Library Bonanza

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Hands-On with Finger Paints, Balls, and Textured Baggies

on August 5, 2013

At the end of every storytime session, Fremont Library hosts a Hands-On craft program for one- and two-year-olds. Check out the details on my Hands-On page. Patrons are required to register (to know how much supplies we need) but the program is pretty free flowing, where parents and kids can enjoy two crafty activities at their leisure. Very chill, man.

bart

At least that’s how I dream it to be. Oftentimes, when all 20 kids and 20 parents show up plus 5 siblings, and they start needing things (like more paint–so needy!!) I resort to the following:

freakedout

No, actually the program is pretty awesome and the kids have a fantastic time. Your role as librarian is directions-connoisseur and supplies replenisher. And sticky hands liberator. Every once in awhile you might be able to take a few pictures, but do it fast!! I highly suggest having a volunteer or coworker helping you out.

So what did we do this time? The one-year-olds had a messy activity and a (slightly) no-mess activity, while the two-year-olds had all mess.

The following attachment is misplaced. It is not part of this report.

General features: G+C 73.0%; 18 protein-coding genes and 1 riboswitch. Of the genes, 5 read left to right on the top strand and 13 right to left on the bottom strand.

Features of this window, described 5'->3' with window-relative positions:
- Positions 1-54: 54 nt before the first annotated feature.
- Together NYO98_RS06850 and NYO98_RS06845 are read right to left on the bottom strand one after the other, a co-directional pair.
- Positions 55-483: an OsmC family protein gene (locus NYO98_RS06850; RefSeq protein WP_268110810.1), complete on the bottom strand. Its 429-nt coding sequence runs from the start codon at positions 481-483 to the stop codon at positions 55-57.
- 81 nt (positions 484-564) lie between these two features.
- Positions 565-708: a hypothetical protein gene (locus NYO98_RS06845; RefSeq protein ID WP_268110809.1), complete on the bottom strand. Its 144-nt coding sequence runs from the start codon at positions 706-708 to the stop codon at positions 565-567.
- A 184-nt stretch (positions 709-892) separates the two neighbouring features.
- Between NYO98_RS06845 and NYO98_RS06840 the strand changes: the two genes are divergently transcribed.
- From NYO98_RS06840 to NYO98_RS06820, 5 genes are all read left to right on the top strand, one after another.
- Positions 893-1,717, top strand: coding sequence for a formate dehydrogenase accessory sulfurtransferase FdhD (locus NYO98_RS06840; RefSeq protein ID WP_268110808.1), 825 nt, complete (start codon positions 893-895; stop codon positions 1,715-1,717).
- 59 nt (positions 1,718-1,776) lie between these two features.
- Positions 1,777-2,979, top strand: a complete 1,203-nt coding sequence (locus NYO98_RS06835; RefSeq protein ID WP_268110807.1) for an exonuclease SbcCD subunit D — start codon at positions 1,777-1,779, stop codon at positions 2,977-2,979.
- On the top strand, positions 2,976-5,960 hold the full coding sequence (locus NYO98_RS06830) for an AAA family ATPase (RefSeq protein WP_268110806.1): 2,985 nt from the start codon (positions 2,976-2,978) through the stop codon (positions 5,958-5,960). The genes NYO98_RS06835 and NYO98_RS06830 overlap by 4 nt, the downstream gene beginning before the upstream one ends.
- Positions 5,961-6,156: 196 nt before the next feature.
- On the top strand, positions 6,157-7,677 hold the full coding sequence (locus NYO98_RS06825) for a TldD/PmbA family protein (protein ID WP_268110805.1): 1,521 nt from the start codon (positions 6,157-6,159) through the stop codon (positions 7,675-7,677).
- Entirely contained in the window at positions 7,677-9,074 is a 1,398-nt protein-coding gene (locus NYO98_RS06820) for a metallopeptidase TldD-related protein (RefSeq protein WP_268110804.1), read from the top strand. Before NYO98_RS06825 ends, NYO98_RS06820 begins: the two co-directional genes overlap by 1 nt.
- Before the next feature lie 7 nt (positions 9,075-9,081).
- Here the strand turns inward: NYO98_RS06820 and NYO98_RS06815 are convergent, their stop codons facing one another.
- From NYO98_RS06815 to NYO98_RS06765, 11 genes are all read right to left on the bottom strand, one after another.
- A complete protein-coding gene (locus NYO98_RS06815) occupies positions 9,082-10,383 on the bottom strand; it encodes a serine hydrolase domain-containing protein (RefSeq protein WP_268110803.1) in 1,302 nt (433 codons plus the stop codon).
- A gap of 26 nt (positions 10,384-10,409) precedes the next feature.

1- and 2-year-olds & Finger Painting with Taped Words

Source = As Time Flies

Supplies:

  • 20 sheets of “artist” paper or thicker paper than printer paper
  • Carpenter’s tape (so that it removes easily from the paper)
  • Non-toxic finger paint

Prep Work:

1) Tape words onto the sheets of paper. I used “love,” “hugs,” and “joy.” I thought about letting the parents do this themselves but it took about 5 minutes to do each paper and having a wriggling baby on your lap that long will not make for a fun time. I’d also need to supply each parent with a roll of tape, and I did not have 20 rolls. On this note, reserve about 2 hours to do 40 sheets. I swear, it’s worth it.

P1000817

2) Paint one yourself. This will give you an idea how much paint you need to dish out onto each sheet of paper. Let your beautiful creation dry (about 4 hours) and remove tape. This sample will provide many gasps of elation and wonder, motivating the caregivers to take home a sopping wet sheet of paper.